New iPSC –based model systems identify astrocyte subtypes vulnerability in neural disease

A new study by PhD students Prisca Leferink, Stephanie Dooves and Anne Hillen identified disease-specific pathways in astrocytic subtypes derived from patient stem cells. This study is published in Annals of Neurology.

Astrocytes have long been viewed as supportive cells of the brain, but over the last decade it has become clear that they play an important role in most, if not all, brain diseases. The authors developed a method to generate astrocytic subtypes from human and mouse induced pluripotent stem cells (iPSC). They used these iPSCs to show that a certain astrocytic subtype is more affected in the rare and severe genetic disorder Vanishing White Matter (VWM), for example presenting expression changes in genes involved in the immune system and extracellular matrix. Comparative studies between human and mouse cultures revealed human-specific disease mechanisms, such as neuronal and mitochondrial functioning. This study underscores the importance of considering astrocyte subtype vulnerability in neurological disease, influencing in vitro disease modeling outcomes, and targeting the correct cellular subtypes in therapeutic approaches.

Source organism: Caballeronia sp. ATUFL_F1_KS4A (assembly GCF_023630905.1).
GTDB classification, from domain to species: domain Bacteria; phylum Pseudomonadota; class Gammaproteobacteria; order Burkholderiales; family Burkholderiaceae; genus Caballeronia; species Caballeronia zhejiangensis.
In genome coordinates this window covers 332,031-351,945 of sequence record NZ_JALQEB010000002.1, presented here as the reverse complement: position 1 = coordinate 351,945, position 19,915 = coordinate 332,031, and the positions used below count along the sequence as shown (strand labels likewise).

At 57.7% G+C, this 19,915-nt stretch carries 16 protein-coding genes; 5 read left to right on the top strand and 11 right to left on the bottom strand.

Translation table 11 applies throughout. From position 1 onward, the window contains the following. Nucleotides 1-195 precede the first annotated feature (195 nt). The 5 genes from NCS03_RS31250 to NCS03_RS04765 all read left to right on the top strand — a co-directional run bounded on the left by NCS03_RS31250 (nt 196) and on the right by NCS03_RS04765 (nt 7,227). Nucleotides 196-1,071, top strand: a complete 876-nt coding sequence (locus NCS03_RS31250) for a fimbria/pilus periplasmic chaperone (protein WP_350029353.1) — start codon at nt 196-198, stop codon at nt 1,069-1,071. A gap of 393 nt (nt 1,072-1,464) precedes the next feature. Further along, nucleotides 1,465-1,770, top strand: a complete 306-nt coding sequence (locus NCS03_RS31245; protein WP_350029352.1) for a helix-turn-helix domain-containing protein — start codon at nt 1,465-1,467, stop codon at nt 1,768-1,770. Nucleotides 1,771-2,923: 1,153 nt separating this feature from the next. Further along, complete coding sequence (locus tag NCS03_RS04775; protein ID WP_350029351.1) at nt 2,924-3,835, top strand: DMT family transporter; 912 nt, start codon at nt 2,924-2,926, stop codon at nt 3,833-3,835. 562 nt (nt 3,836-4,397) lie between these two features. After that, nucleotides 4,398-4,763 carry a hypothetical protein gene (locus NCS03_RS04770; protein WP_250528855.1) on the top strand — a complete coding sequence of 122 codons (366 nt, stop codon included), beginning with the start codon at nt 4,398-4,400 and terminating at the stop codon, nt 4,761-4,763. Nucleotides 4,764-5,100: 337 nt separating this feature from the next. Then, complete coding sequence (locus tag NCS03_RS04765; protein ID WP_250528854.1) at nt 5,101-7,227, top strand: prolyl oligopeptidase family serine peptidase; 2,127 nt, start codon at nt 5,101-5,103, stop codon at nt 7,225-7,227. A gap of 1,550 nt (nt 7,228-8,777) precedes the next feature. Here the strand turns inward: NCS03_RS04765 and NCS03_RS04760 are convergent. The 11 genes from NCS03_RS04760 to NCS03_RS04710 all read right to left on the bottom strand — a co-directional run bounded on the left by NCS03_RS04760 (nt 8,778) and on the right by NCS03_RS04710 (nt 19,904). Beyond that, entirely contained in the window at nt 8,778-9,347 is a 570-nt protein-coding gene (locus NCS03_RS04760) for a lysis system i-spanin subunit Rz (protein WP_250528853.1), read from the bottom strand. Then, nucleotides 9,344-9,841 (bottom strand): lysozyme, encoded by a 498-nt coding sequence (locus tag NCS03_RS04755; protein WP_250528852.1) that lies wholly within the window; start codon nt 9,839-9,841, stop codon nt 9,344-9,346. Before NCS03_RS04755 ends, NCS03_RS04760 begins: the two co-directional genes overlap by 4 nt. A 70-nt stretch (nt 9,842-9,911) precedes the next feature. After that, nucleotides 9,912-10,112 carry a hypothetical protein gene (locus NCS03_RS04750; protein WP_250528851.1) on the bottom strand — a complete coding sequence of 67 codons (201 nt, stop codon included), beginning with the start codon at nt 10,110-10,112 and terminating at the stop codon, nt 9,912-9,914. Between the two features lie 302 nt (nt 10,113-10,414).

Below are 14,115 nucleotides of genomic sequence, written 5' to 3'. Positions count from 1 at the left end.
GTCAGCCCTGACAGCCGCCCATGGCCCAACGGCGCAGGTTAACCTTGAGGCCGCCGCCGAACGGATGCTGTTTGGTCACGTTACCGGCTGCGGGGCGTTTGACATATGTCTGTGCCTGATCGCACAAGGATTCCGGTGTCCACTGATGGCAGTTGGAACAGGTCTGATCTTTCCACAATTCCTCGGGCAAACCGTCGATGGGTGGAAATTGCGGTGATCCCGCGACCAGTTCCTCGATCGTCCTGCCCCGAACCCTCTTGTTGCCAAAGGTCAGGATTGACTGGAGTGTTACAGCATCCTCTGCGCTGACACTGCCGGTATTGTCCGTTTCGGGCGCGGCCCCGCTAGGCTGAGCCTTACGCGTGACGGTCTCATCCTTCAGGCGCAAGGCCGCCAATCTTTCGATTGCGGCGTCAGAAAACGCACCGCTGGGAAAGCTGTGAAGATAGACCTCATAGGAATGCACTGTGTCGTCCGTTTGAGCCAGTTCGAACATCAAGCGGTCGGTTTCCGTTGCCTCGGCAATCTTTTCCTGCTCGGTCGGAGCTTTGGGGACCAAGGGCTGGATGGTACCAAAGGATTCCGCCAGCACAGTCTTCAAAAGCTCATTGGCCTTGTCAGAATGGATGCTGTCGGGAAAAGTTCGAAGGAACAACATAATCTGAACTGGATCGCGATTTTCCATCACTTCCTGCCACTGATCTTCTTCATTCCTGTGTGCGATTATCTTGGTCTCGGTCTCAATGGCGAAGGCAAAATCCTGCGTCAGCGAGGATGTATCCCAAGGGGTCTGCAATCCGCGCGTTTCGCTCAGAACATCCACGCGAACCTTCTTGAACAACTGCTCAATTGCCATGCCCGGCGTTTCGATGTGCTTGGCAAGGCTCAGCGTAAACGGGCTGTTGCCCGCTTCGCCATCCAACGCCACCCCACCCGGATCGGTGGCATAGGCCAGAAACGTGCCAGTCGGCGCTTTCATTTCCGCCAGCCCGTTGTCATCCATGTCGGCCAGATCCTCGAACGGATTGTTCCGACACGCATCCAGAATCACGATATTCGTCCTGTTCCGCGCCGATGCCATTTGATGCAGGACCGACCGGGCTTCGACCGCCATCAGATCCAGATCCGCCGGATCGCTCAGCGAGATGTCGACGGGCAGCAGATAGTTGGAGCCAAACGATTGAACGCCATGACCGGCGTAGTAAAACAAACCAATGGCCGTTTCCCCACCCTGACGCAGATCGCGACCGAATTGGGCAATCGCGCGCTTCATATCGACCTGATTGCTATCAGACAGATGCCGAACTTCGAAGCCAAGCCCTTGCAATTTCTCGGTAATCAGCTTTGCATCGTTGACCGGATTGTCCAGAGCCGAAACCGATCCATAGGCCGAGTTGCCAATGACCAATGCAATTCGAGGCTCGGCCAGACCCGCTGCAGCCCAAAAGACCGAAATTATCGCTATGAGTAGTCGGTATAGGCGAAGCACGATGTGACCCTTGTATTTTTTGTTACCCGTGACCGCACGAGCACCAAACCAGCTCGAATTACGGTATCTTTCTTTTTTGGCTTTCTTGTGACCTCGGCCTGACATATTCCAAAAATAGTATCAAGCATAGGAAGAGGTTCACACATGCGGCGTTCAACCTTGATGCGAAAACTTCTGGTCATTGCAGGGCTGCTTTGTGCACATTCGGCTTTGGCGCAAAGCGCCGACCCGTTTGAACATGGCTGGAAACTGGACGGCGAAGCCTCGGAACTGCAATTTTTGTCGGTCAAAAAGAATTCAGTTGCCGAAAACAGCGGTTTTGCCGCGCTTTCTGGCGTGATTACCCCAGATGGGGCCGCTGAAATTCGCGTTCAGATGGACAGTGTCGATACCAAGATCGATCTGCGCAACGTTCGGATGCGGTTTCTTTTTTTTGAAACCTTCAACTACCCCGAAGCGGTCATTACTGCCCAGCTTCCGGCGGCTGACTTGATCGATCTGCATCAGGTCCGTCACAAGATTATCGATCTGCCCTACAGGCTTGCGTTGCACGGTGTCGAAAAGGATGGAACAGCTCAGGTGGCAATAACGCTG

From: Leferink et al. 2019: Fig. 1. Experimental overview. Fibroblasts from human and mouse, both VWM genotype and control / wt,  were reprogrammed to iPSCs, and differentiated to glial cells for various assays (1). The iPSCs were further differentiated to mouse and human grey and white matter astrocyte subtypes (2).  The different astrocyte subtypes were used as an in vitro model for VWM, in which oligodendrocyte maturation and apoptosis, morphology, proliferation rate, and mRNA expression was studied. From: Leferink et al. 2019: Fig. 1. Experimental overview. Fibroblasts from human and mouse, both VWM genotype and control / wt, were reprogrammed to iPSCs, and differentiated to glial cells for various assays (1). The iPSCs were further differentiated to mouse and human grey and white matter astrocyte subtypes (2). The different astrocyte subtypes were used as an in vitro model for VWM, in which oligodendrocyte maturation and apoptosis, morphology, proliferation rate, and mRNA expression was studied.
From: Leferink et al. 2019: Fig. 5. Human White and Grey Matter astrocyte subtypes differ in morphology and transcriptome. Immunostaining showed expression of astrocyte markers CD44 and SOX9 in control human iPSC-derived white matter (A) and grey matter astrocytes (B). Scale bar = 100 µm From: Leferink et al. 2019: Fig. 5. Human White and Grey Matter astrocyte subtypes differ in morphology and transcriptome. Immunostaining showed expression of astrocyte markers CD44 and SOX9 in control human iPSC-derived white matter (A) and grey matter astrocytes (B). Scale bar = 100 µm

The study is published in *Annals of Neurology*: https://doi.org/10.1002/ana.25585.

Leferink PS*, Dooves S*, Hillen AEJ*, Watanabe K, Jacobs G, Gasparotto L, Cornelissen-Steijger P, van der Knaap MS, Heine VM. Astrocyte subtype vulnerability in stem cell models of Vanishing White Matter. Ann Neurol. 2019 Aug 21. doi: 10.1002/ana.25585. *These authors contributed equally

A full-text pdf of the paper is available here.